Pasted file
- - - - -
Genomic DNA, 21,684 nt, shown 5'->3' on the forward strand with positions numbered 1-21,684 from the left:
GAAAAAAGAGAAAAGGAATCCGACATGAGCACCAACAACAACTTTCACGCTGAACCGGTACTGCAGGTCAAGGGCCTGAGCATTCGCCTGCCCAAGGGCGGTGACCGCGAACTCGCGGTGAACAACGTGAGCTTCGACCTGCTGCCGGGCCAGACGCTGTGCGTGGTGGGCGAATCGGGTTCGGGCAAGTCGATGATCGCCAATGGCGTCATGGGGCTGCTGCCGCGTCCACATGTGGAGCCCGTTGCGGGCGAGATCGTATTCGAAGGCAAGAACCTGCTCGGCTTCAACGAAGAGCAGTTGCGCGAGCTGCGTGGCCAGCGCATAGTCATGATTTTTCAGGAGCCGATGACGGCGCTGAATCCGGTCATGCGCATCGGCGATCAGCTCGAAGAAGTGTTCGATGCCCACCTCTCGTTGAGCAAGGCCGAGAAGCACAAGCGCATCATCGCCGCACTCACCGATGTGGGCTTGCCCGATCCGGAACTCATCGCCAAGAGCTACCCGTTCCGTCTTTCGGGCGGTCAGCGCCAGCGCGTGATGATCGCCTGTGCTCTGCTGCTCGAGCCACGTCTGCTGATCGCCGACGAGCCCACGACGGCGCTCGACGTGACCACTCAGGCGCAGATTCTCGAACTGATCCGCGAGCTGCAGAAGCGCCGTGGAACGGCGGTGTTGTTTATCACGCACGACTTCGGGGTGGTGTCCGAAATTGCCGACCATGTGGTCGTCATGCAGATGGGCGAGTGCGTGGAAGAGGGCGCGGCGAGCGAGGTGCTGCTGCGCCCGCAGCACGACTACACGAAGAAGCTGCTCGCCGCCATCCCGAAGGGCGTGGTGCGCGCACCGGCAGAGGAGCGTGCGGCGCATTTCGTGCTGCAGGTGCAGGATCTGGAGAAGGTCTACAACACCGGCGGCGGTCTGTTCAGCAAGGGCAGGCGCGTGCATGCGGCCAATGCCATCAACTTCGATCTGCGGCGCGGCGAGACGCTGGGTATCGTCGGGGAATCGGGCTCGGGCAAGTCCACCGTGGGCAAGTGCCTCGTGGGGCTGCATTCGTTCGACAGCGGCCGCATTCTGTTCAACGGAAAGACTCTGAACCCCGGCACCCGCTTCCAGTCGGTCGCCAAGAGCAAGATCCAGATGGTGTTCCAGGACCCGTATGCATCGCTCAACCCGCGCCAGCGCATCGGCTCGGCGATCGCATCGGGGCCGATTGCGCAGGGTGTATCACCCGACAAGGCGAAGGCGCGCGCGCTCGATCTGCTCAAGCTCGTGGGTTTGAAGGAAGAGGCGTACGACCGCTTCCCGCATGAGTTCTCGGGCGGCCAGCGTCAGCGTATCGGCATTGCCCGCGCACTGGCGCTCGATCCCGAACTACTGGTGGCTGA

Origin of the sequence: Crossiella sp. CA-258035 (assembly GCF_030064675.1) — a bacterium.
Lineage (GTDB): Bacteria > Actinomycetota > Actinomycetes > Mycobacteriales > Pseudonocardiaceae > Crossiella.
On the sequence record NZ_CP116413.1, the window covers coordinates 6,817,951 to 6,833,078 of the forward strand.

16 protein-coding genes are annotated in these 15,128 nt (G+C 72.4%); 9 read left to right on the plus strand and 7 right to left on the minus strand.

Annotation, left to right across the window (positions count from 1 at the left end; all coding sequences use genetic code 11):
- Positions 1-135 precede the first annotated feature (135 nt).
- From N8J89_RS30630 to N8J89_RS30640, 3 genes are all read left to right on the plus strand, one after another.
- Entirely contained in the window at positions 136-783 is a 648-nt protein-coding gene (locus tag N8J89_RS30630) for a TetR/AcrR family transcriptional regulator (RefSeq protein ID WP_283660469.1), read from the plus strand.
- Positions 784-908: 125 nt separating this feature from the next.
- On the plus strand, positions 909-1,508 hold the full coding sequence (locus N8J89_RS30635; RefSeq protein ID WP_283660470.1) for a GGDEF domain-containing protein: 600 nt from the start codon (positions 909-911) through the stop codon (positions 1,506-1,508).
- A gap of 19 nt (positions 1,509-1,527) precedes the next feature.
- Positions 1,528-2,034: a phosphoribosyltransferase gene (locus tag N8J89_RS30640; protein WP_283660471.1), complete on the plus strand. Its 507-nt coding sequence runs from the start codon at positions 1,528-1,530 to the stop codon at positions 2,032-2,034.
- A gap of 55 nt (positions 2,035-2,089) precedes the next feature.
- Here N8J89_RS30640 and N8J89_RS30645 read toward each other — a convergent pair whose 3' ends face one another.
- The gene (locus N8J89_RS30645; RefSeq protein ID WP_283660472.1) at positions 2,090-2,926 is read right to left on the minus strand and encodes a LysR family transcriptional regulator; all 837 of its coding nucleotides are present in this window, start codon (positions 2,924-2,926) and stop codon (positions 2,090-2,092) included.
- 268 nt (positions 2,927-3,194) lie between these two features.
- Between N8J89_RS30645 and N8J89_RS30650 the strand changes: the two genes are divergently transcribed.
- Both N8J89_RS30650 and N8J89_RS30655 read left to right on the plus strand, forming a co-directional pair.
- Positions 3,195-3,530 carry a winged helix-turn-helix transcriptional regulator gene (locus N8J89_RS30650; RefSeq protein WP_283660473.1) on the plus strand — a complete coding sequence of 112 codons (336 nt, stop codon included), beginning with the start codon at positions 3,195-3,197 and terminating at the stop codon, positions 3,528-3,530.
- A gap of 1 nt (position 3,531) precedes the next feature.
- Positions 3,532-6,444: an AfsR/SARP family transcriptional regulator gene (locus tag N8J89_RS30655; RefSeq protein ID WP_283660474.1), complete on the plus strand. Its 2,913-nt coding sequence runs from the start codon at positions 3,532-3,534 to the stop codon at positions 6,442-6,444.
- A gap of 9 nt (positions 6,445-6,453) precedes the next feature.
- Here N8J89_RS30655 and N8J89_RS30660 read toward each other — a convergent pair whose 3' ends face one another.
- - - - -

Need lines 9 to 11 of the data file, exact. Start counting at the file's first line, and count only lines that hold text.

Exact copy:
- From N8J89_RS30630 to N8J89_RS30640, 3 genes are all read left to right on the plus strand, one after another.
- Entirely contained in the window at positions 136-783 is a 648-nt protein-coding gene (locus tag N8J89_RS30630) for a TetR/AcrR family transcriptional regulator (RefSeq protein ID WP_283660469.1), read from the plus strand.
- Positions 784-908: 125 nt separating this feature from the next.